As a signatory State of the aforementioned Pact, the regime of Cuba It has the obligation to respect and guarantee these rights to the entire population, as well as to adopt measures for their realization. However, not only does it not respect them, but it also blocks them.
Entronque de Herradura is one of the thirteen councils of the Consolación del Sur municipality, belonging to the province of Pinar del Río, Cuba. It was founded in 1907 and currently has a population of approximately 12,000 inhabitants. There lives Eduardo Díaz Fleitas, a peasant, and also a former prisoner of conscience of the group of 75 opponents imprisoned in 2003 in Cuba.
According to Díaz Fleitas, the water supply for the town of Cuba is in charge of the El Hatillo aqueduct. To drive the fluid to the houses it is necessary to drive a motor. This should be done regularly, daily, on a set schedule, long enough for everyone to have time to stock up, complete the household chores that consume the most, and fill their tanks and other reservoirs (something essential in Cuba, where water drinking is rationed).
However, this is not true. The engine does not start with the required duration or regularity, but at any time and for a short time. In this way the service is not distributed correctly. To this is added that along the route of the network there are so many breaks and leaks that the water cannot reach the tanks of many homes. Fleitas himself has one of those leaks in front of his house. According to him, it is of such magnitude that some stones and rustic signs had to be placed on it, because the water column reached a great height and also to prevent vehicles from falling into the hole by accident. The opponent emphasizes that he has gone to several instances (the delegate, surnamed Castro, the person in charge of the aqueduct, etc.), but so far no official seems to have done anything to reverse this situation.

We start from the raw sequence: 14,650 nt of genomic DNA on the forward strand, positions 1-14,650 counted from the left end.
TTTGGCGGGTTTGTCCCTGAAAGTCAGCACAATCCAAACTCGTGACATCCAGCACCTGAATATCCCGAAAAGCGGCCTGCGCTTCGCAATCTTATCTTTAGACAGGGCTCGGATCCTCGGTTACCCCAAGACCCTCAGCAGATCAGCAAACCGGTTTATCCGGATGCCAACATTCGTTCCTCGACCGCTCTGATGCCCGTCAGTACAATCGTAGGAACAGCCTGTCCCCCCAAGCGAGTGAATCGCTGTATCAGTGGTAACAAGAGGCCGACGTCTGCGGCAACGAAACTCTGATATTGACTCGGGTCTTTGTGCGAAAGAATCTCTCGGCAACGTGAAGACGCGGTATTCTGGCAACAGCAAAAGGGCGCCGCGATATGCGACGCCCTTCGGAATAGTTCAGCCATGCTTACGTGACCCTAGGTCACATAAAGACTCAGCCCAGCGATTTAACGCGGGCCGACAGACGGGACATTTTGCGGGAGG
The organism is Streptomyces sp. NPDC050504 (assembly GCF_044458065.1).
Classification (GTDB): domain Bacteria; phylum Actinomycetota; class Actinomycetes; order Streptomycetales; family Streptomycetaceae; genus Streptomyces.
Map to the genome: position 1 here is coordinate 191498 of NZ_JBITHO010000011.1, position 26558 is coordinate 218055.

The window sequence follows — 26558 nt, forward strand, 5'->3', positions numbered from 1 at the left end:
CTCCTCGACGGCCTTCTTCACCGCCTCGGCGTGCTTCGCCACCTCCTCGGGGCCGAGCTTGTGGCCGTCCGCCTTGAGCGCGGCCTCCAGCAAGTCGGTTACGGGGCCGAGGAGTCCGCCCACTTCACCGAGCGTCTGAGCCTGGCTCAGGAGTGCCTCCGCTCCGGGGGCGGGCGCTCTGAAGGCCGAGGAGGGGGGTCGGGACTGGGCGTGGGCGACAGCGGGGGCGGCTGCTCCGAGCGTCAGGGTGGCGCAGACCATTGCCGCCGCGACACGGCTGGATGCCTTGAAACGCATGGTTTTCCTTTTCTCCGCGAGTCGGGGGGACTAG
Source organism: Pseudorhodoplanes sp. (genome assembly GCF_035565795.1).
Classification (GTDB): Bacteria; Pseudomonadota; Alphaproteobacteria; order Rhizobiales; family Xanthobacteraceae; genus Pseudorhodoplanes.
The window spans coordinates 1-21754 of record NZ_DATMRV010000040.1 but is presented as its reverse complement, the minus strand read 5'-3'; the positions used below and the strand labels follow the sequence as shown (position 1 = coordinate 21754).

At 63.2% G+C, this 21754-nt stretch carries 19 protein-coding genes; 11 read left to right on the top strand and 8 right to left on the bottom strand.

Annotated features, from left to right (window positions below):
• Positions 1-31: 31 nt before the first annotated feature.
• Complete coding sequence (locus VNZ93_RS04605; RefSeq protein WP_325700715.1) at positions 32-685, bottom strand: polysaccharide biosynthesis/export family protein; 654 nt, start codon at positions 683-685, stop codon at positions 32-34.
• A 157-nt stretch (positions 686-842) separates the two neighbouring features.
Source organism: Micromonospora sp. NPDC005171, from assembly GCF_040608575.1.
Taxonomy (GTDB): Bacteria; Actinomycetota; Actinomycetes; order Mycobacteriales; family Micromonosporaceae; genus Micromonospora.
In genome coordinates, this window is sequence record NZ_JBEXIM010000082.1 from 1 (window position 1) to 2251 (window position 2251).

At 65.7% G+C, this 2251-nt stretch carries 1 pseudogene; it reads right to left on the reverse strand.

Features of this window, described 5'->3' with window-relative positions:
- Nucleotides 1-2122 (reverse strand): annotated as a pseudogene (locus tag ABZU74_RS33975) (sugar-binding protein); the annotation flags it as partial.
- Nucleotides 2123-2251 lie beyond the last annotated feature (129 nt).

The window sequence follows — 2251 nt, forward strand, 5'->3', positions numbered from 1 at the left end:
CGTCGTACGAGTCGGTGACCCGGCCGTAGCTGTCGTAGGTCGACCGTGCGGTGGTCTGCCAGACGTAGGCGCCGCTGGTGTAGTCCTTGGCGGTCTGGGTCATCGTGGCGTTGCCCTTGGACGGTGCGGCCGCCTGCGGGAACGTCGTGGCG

But that is not the worst. Fleitas adds that an immense number of residents of the Cuban town do not even have a connection (the necessary connection between their houses and the state line), but the Cuban regime (responsible for guaranteeing that right, or at least not interfering in its achievement ) not only does not install them, but also prohibits them from doing it on their own. “Here there is no choice but to pay 100 pesos (those who can) to fill each tank, ‘on the left,'” he concludes.
Unfortunately, these conditions are not exclusive to Entronque de Herradura. Prolonged water shortages are a problem that affects practically the entire country, with the possible exception of a few highly localized residential areas. In Lawton itself, this week we were without water for five days due to a break that allegedly occurred during a scheduled repair, and which also affected several capital municipalities such as Cotorro, San Miguel del Padrón, Regla and Guanabacoa. On other occasions, several weeks go by without the supply being restored, or perhaps even years in the most critical cases. In other regions of the country, the water supply is not even scheduled on alternate days, but twice a week, and even every fifteen days or more.